Staffing Managed Service Providers (MSP’s) – Be Careful!
Steve Capper - May 19, 2014
According to staffing industry trade publications, large staffing agencies are now gearing up for huge growth as primary vendors, utilizing smaller staffing agencies as subcontractors or associate suppliers. The business model is sometimes referred to as managed staffing services. This can be cost saving for the ultimate customers, profitable for the primary vendors, and may help some subcontracting agencies get volume they otherwise might not get. However, it often includes a gigantic headache for the subcontractor/associate suppliers not getting paid. May it be a primary vendor’s profit strategy, an ongoing accident, or careless disregard for the subs, utilizing associate supplier subs allows many primary vendors to use the subs as a free bank by not paying them on a timely basis.
Across the country, complaints by subcontractors have been growing. Many primary vendors are providing cooperating sub agencies with terribly confusing and incomplete information regarding payroll, billing and payment. The subs are burning up dozens and dozens of hours trying to make sense out of the gobbledygook data reports the primary vendors are putting out. Until things can be sorted out, many primaries hold onto the subs’ money. Fortunately for them, things never seem to get totally sorted out. Quite common are complaints that many primary vendors “do not pay according to a payment schedule,” but rather “whenever they want to.” And they always seem to underpay according to the subs.
When looking at all the data reports closer, subs have found that primary vendors bill the customer at the pay rate rather than the bill rate. Associate suppliers have frustratingly found primary vendors making up their very own new rules and decisions about when overtime is accepted and paid.
No matter how hard they try, numerous subcontractors have not been able to reconcile their accounts with some of the primary vendors. They repeatedly call the primary’s accounts payable departments and various levels of management, and all they ever get is message machines and voice mail. If they do get a human, answers are rarely quick, concise and/or complete.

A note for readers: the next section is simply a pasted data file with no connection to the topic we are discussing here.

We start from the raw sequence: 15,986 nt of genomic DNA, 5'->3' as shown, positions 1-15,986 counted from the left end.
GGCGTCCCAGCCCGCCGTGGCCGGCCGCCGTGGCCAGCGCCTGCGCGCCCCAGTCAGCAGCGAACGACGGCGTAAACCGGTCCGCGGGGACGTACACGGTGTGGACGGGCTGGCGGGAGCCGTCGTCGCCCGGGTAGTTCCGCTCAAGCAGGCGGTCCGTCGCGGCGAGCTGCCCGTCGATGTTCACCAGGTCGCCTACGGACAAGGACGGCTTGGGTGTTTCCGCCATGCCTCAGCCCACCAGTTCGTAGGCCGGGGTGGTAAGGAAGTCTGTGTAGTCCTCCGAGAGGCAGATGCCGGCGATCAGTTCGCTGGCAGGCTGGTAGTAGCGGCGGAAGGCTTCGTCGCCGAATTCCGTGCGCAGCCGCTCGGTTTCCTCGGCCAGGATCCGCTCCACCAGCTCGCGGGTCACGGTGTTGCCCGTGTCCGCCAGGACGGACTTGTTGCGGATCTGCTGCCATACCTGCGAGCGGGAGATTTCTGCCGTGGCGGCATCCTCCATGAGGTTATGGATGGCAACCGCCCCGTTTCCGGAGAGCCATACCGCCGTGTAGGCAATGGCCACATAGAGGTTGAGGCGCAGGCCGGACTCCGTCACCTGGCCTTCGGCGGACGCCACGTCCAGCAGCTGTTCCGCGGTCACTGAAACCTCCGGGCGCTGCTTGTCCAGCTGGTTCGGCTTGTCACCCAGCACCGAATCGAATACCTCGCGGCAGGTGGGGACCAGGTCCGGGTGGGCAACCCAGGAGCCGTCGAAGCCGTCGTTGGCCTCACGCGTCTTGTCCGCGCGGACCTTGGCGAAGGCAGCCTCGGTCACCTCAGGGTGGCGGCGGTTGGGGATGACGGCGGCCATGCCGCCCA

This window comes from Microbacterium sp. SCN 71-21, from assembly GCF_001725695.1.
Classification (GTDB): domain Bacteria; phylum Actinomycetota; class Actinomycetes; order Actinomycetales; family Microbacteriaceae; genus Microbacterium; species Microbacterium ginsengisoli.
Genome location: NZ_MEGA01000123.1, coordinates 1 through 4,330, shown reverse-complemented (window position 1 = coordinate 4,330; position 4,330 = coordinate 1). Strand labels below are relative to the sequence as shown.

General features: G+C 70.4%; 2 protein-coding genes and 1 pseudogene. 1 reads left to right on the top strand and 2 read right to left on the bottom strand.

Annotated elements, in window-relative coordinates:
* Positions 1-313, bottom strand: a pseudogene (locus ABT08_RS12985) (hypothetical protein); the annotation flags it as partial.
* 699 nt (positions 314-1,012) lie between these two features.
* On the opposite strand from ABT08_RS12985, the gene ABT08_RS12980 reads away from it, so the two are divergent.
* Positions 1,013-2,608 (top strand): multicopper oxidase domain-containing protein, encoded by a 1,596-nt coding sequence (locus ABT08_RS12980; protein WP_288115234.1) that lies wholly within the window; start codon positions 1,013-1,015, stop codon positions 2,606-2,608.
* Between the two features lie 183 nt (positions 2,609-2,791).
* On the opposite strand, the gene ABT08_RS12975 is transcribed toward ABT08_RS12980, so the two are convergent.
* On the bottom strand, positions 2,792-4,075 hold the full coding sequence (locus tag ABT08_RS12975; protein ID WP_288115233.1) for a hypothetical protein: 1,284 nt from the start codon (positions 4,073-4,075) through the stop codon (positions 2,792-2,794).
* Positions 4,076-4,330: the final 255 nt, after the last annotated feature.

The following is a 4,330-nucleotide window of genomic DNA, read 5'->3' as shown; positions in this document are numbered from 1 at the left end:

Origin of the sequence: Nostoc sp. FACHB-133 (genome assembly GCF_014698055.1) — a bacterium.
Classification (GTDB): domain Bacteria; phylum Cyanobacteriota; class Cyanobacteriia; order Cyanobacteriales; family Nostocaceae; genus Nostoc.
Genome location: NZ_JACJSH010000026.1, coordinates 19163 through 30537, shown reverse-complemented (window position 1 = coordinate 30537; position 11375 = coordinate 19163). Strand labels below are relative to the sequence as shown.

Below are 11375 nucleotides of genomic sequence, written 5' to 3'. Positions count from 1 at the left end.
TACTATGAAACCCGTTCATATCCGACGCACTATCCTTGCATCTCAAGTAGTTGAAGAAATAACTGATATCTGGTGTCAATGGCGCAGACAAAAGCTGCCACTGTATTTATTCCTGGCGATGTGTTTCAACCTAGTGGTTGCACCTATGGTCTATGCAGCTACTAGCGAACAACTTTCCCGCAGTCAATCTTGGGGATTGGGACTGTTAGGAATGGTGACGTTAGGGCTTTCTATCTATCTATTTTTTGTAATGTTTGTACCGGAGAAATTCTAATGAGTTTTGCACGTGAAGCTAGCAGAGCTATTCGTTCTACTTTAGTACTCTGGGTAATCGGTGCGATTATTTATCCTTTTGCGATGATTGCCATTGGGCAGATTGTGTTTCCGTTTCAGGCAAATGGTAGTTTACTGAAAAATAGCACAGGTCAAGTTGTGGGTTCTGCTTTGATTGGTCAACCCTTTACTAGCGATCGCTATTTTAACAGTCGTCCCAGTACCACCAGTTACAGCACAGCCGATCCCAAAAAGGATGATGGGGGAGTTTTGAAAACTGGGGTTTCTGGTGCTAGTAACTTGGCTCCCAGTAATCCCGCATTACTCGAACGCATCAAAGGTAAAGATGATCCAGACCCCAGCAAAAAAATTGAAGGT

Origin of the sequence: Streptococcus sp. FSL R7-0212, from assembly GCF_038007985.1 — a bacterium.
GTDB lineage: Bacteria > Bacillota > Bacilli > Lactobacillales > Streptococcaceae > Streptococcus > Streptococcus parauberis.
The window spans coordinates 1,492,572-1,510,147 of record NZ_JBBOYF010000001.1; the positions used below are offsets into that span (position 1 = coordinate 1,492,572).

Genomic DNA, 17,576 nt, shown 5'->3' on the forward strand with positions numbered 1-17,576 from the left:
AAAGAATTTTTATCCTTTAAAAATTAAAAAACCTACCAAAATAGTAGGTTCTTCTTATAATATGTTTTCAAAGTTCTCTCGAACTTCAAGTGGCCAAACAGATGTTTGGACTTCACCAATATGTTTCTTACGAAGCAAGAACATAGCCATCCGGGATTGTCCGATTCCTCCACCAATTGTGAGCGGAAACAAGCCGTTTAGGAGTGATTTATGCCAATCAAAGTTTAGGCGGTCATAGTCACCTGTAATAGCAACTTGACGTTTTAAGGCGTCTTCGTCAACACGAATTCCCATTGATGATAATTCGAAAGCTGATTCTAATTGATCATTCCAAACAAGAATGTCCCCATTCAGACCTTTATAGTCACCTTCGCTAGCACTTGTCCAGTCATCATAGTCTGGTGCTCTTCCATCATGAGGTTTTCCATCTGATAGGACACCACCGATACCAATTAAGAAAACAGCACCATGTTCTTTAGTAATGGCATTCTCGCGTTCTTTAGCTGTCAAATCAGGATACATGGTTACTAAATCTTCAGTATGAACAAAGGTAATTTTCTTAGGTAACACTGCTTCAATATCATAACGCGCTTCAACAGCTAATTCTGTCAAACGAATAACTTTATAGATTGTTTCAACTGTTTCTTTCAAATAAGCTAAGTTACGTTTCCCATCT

A good example of the information breakdown is with timecards. A few years ago, temp hours would be reported on the subcontractor agency’s timecard, and the subcontractor would get paid from this information. Today, hours worked by a temp may be reported on the subcontractor agency’s timecard, and also on the primary vendor’s own timecard. When the primary agency determines what to pay, they often completely ignore the information on the subcontractor agency’s timecard. The sub may spend days trying to match up the hours. When there are discrepancies in the timecards, they most always discover that the primary vendor agency underpaid and under-billed.
The information smoke and mirrors that the primary vendors are churning out hurts in other ways. Banks, funders and investors that support the smaller and medium-sized agencies charge back these “primary vendor agency extremely slow pays” to the subcontractor, thus limiting funds for payroll and growth. Many really don’t want to fund this kind of payroll-receivables business paper because, if there are financial problems, they can’t collect on it quickly.style="text-align: justify;">So far we have not seen any strong commitment by the largest primary vendors to resolve the problems and pay quickly. Eventually they may discover that it is in their own best interest. Until then, delay-the-pay tactics can ultimately drive smaller unaware associate suppliers out of business. Be careful!